September 18, 2019
Bringing Disparate Ownership Together Takes Center Stage
In a recent orthopedic meeting, no less than a half dozen groups approached CMAC’s team in search of solutions for an issue that is growing more and more common. “How do we roll up properties that have diverse ownerships so that all of the partners in the practice can have an opportunity to own the real estate as one”. Sometimes the disparate ownership is a result of growth within a single practice while a growing number of cases are generated by the merger or acquisition of practices that have pre-established ownership in their real estate.
There is good reason for these groups to seek common ownership. The benefits are immense. Of primary importance is that it allows the practice to make decisions relative to office utilization based solely on what is good for the whole without concern that the decision may have an economic benefit for one set of doctors while another group suffers an economic disadvantage.
Moreover, it provides an opportunity for all partners in the practice to share equally in the fiscal benefits of real estate ownership where each is already contributing to the real estate income through the practice. Full partner participation also brings the benefit of unifying the practice and eliminating any “have vs. have not” issues or perceived inequity from those that feel the rent is too high. The practice becomes one-minded (at least as far as its rental rates go).
Admittedly, the WHY is easy. It’s the HOW that takes a little more work. The biggest challenge is finding a way by which each subset of owners feels that they have received appropriate value for their respective properties in the process of this amalgamation. Once that is addressed, the tax considerations of the different methodologies must be considered.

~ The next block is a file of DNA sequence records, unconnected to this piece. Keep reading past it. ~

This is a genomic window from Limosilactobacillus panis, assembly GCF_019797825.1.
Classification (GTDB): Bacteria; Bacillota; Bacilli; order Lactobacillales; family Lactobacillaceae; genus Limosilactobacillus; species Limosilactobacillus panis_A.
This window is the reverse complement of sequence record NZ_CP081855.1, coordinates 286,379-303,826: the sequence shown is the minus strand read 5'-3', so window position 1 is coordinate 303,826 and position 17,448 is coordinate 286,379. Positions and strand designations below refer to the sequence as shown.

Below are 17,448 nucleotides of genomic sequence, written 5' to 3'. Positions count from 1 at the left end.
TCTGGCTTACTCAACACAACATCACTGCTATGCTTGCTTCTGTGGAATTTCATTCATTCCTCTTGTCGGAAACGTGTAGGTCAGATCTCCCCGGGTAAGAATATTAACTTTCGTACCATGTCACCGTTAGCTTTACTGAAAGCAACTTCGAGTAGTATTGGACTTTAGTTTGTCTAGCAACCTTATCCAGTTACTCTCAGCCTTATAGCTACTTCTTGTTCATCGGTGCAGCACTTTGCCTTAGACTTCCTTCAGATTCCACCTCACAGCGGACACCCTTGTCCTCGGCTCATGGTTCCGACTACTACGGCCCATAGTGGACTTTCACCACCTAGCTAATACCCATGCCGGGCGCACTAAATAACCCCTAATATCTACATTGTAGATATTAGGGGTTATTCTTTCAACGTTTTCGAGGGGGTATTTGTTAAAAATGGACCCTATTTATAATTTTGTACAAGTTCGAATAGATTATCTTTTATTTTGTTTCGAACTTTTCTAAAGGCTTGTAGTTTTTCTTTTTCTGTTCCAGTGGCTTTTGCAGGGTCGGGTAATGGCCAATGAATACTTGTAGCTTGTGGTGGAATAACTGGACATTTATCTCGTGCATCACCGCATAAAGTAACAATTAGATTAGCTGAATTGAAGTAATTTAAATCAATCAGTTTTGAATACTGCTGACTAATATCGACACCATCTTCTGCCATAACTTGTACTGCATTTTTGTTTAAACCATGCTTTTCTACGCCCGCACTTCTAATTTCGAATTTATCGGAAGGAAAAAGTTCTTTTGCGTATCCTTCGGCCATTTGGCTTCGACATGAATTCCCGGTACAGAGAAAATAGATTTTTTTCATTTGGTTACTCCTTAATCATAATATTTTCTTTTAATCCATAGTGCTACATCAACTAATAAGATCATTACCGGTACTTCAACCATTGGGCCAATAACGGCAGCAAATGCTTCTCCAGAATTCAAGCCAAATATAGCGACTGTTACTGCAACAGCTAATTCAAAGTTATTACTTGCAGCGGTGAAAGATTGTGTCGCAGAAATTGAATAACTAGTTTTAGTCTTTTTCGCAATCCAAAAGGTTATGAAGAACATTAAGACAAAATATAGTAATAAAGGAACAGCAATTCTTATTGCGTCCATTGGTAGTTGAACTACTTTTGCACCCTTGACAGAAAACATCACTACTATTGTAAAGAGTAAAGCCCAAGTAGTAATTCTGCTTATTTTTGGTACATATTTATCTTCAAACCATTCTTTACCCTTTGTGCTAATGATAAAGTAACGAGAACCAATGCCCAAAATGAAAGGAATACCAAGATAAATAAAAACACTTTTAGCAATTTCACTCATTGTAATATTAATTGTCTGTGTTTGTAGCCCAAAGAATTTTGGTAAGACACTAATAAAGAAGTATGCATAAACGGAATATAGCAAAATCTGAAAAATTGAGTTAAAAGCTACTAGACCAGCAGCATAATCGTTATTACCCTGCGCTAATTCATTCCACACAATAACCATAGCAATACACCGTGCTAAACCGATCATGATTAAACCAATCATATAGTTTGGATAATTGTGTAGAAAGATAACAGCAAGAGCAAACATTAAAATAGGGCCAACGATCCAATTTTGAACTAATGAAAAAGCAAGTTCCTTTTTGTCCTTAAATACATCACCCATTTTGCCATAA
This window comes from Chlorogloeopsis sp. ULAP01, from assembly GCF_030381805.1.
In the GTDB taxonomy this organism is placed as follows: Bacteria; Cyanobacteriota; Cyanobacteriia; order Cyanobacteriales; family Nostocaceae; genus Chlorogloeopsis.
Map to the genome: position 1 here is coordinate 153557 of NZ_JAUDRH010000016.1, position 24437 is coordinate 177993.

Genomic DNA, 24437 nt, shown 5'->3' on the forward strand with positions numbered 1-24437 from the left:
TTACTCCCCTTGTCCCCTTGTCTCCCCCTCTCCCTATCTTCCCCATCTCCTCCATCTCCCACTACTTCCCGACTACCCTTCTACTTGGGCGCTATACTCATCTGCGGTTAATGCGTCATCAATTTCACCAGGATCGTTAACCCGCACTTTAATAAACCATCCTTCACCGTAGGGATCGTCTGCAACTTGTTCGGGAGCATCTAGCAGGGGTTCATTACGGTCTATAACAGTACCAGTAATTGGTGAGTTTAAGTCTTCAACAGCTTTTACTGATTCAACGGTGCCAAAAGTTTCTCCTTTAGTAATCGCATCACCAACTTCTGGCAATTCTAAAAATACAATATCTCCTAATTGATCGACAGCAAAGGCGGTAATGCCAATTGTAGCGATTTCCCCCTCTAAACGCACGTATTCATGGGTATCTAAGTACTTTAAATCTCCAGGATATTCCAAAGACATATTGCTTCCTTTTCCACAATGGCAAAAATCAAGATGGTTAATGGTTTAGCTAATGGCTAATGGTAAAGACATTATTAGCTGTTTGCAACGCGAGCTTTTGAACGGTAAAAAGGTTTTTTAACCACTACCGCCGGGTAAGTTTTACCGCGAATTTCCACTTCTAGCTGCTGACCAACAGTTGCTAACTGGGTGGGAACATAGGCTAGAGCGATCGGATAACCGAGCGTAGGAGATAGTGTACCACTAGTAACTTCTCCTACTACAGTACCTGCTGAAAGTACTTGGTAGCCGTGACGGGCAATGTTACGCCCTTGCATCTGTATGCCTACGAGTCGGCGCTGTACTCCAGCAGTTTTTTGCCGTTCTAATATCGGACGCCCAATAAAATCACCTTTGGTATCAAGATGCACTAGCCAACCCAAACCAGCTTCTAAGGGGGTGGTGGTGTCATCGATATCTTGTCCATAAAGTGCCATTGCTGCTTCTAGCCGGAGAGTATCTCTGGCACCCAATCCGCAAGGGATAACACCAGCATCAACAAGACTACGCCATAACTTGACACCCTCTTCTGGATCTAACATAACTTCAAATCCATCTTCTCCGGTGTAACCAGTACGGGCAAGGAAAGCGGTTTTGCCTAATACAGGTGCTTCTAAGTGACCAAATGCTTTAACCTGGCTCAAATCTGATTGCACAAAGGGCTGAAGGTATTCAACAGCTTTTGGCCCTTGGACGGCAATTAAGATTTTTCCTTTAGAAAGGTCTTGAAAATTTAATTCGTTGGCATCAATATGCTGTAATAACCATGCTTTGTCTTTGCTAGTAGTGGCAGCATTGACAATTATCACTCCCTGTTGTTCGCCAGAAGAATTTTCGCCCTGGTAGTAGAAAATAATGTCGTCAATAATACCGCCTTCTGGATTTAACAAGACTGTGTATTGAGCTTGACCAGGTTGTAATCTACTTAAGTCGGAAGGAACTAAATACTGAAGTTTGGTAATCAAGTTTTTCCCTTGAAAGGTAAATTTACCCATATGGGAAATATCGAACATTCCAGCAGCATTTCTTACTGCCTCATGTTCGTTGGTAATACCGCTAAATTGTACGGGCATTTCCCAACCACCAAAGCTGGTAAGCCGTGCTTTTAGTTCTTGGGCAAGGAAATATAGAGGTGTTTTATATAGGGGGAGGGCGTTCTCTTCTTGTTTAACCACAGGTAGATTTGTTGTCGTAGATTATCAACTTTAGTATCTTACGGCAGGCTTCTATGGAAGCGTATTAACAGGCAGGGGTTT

Fortunately, those seeking solutions do not have to reinvent the wheel. There are others that have come before and utilizing those experiences can go a long way in deciding what process will best fit your situation and the best methods of implementation. There is no "one plan fits all". But there are a number of now-established protocols where at least one of many should fit.
This very issue hit the CPOMP (Congress of Physician-Owned Medical Properties) agenda at its 2019 conference in Orlando. With CMAC Partners citing examples from case studies of its own clients, physicians discussed the pluses and minuses of various approaches. The takeaway here is that a practice faced with this issue is far from alone. The way has been paved and you need only reach out through organizations like CPOMP to connect with others who have traveled this road.